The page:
Coronavirus complicates campaign fundraising in Georgia

Dacula resident Denis Haynes Jr. casts his paper ballot during a special election in March for the City Council. Georgia’s delayed primary election will be held June 9.(ALYSSA POINTER/ALYSSA.POINTER@AJC.COM)

The coronavirus pandemic took a toll on Georgia campaign fundraising over the first three months of the year, forcing contenders to find inventive ways to collect cash from donors amid a crisis that’s upended the economy.

They held virtual fundraisers and dial-up meetings instead of swanky country club soirees and living room gatherings. And they relied more on small-dollar donations, which could play an even more extensive part in state politics as the outbreak continues to hit the finances of candidates and voters.

The reports released this week, which cover the first three months of the year, are an important gauge of campaign strength at an uncertain time. The race for campaign cash could prove to be decisive ahead of June 9 primaries as contenders seek new ways to appeal to Georgians under a shelter-in-place order.

Even Georgia’s heaviest hitters strained to raise significant cash during a crisis that’s dried up bank accounts, sapped interest in elections and put an end to in-person campaigning.

U.S. Sen. David Perdue led the Georgia field, reporting more than $9 million in his campaign account for his re-election bid. But the first-term Republican, whose donor list is dotted with some of Georgia’s most prolific contributors, pushed to maintain his pace.

Over the final three months of 2019, the former Fortune 500 chief executive hauled in roughly $1.8 million. In the first three months of 2020, he collected about $1.6 million. His top Democratic opponent, Jon Ossoff, netted about $1 million over the same span.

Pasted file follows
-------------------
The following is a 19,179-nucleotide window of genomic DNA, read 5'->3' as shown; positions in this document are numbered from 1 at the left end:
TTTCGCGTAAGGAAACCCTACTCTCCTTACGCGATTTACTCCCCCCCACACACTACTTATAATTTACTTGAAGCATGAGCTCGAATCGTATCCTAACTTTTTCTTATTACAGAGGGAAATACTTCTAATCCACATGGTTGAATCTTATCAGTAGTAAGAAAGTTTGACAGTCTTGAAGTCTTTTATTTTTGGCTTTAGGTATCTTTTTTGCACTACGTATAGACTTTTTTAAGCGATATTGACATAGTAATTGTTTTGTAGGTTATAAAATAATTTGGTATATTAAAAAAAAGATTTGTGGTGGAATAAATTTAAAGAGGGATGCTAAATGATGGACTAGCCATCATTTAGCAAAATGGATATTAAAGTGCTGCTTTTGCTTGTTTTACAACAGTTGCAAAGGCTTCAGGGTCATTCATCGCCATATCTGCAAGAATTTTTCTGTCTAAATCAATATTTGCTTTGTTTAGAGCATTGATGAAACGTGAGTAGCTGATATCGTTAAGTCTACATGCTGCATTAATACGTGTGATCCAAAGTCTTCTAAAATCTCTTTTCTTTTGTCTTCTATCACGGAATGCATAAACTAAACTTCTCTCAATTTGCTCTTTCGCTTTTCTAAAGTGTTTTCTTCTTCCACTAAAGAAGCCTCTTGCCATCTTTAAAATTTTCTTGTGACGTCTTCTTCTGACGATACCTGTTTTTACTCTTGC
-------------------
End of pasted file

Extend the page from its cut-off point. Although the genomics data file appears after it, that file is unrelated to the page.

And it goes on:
And newly appointed U.S. Sen. Kelly Loeffler and her top Republican adversary, U.S. Rep. Doug Collins, each narrowly cracked the seven-figure mark despite droves of media attention for both of them and, in her case, the power of incumbency.

They were outraised by the Rev. Raphael Warnock, who has the backing of the state’s Democratic establishment and is trying to consolidate the party’s support in a November special election for Loeffler’s seat. The first-time candidate proved to be a formidable fundraiser, collecting $1.5 million since he announced his candidacy in late January.

Still, other Democrats without widespread name recognition or party support faced steeper fundraising challenges, including two contenders racing to challenge Perdue.

Former Columbus Mayor Teresa Tomlinson ended the quarter with $436,000 in her account. And Sarah Riggs Amico reported having $280,000, compelling her campaign to say she is prepared to write another check on top of the $750,000 she’s already loaned her campaign.

The glut of candidates for U.S. House races, too, has forced some to increasingly rely on their personal fortunes to boost their campaign. State Sen. Renee Unterman raised only about $80,000 over the past quarter, but she's sitting on a campaign account nearly 10 times that amount thanks to a $600,000 check she wrote her campaign.